Bengaluru may need billions of rupees to fix drainage, avoid flooding: Report

Traffic moves through a water-logged road following torrential rains in Bengaluru. Photo:Reuters/Samuel Rajkumar

Bengaluru: India's Bengaluru city may need nearly 28 billion rupees ($339 million) to restore a drainage network damaged by unfettered urbanization as repeated floods threaten to disrupt work and life in the IT hub, a report said.

Dubbed India's Silicon Valley for hosting more than 3,500 IT companies and startups, the city has seen an influx of millions of workers and a boom in real estate construction over the past two decades.

But that has come at a cost as construction around lakes and over stormwater drains has limited the city's capacity to absorb and drain off water, resulting in unprecedented floods last year that disrupted the IT industry.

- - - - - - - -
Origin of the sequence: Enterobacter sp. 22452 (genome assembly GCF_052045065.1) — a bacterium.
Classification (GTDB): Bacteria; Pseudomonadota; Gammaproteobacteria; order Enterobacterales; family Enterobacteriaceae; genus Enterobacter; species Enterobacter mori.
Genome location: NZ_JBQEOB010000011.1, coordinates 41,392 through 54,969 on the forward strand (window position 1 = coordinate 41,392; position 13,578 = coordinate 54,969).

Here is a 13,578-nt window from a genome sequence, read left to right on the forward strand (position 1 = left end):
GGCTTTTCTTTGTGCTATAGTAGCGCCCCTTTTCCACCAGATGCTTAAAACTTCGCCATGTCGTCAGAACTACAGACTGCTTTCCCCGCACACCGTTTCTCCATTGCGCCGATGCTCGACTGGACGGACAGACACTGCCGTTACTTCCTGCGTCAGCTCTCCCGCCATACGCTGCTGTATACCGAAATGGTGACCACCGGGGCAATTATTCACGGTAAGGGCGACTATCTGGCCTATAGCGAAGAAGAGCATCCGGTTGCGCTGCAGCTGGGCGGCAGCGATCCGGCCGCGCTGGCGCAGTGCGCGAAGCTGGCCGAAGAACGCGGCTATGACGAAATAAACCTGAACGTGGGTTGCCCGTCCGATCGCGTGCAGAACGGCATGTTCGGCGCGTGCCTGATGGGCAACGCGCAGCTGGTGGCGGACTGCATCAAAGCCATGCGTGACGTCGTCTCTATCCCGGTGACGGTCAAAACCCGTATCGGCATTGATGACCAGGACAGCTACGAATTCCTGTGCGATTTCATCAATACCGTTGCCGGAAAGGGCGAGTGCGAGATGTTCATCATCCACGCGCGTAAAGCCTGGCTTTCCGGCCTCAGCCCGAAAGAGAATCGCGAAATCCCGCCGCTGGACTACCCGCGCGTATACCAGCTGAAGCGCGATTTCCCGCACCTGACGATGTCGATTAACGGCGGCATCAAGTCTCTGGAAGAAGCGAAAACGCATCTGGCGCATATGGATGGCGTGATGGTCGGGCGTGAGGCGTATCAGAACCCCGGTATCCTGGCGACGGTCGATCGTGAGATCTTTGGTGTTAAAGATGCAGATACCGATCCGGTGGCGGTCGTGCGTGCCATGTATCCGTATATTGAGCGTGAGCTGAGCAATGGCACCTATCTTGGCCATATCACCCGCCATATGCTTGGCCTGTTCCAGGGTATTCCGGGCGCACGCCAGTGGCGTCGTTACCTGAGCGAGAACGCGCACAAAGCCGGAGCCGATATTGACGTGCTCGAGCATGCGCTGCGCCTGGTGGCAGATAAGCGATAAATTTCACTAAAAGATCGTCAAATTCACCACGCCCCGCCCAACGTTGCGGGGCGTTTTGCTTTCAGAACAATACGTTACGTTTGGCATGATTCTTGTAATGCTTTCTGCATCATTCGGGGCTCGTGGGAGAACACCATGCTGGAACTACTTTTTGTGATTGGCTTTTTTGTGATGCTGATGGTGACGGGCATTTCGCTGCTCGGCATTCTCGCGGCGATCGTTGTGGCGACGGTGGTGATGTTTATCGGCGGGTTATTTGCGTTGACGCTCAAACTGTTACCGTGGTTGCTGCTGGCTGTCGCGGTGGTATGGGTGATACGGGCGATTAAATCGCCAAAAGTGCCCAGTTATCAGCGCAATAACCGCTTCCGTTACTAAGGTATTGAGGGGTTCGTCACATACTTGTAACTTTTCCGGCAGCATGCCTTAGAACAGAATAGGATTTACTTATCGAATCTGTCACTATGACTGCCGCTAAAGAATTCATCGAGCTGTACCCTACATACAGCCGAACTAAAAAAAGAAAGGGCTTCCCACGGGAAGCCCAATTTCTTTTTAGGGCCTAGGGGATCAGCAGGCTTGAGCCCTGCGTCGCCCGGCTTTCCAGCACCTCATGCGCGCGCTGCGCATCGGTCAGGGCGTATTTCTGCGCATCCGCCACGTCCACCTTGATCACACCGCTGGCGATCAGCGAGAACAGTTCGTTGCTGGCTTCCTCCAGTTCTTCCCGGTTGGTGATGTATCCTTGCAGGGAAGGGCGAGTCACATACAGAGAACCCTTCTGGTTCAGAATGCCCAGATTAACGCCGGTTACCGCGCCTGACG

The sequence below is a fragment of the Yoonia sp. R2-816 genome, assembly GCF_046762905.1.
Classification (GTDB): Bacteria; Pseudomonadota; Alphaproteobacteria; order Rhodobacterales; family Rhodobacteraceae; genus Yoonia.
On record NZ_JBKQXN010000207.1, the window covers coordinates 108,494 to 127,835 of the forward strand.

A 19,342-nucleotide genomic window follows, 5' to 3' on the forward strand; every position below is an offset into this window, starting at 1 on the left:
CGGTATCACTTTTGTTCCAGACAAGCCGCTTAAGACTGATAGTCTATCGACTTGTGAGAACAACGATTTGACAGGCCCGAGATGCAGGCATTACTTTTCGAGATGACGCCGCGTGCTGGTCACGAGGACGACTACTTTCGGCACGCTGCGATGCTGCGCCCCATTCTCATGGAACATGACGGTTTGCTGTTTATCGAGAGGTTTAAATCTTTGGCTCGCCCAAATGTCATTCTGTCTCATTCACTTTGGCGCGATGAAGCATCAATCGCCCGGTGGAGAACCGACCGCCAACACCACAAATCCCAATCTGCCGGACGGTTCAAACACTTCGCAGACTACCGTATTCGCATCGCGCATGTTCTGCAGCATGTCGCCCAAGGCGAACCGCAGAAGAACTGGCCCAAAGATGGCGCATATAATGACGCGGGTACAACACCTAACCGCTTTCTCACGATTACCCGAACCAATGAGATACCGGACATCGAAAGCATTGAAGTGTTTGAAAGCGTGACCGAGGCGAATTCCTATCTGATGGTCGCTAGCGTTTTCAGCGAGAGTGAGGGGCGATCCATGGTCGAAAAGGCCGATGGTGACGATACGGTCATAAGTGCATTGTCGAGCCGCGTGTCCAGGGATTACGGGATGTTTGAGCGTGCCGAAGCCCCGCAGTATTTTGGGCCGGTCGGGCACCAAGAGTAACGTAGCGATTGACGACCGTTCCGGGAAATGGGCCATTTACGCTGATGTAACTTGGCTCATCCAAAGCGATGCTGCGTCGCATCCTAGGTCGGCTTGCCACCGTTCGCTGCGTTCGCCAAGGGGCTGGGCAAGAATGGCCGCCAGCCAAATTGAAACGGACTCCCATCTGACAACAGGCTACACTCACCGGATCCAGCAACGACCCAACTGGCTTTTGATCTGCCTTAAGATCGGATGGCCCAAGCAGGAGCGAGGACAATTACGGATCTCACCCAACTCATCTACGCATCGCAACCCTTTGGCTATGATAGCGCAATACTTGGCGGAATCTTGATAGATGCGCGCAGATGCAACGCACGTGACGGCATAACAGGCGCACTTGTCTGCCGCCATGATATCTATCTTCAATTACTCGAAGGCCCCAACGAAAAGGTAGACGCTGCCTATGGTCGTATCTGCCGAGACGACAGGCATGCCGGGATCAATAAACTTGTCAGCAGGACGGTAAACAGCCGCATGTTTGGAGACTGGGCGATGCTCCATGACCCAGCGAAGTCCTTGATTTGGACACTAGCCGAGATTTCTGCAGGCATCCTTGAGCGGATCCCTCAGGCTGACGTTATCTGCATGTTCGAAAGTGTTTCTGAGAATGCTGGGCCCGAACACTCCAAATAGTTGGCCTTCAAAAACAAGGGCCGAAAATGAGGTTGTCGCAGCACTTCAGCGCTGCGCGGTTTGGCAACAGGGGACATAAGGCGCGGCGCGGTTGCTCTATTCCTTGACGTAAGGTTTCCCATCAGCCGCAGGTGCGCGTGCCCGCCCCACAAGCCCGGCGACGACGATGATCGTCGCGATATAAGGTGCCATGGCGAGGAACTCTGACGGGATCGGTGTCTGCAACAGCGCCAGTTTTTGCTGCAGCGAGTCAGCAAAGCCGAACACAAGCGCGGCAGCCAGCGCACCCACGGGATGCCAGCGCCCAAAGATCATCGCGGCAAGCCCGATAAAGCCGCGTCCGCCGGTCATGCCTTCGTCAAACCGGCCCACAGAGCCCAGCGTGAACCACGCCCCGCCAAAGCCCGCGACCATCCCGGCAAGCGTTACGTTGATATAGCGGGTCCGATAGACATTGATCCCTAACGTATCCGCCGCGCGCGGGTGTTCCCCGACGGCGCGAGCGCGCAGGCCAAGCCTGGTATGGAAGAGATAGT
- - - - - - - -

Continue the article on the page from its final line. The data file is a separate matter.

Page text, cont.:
The report by global property consultancy Knight Frank projected a jump in the city's population to 18 million by 2031 from an estimated 12.3 mln in 2021. The area within city limits more than tripled to 741 square kilometres in just 16 years up to 2011, according to data from BBMP, the city's municipal body.

The report also said the city's share of built-up area ballooned to 93% in 2020 from 37% in 2002, replacing green cover and putting "severe stress" on the natural drainage system that channelled water into the city's interconnected lakes.

"For international clients, which Bangalore has the most in the country, such (floods) are seen as potential risks," Rajeev Vijay, executive director for government and infrastructure advisory at Knight Frank India, said in an interview.

Climate change is inducing more short-duration, high-intensity precipitation, further heightening flooding risks, the report said, calling on the state government to formulate a stormwater management plan with key stakeholders.

"This flood issue is happening every year. Forget about every year, every time it rains," said Shantanu Mazumder, executive director for Bengaluru at Knight Frank India. That, however, has not dented the demand for real estate.

"Despite the last two years of flooding incidents, commercial real estate demand has only increased because the city has so much to offer," Mazumder said.

An official at BBMP declined to comment.

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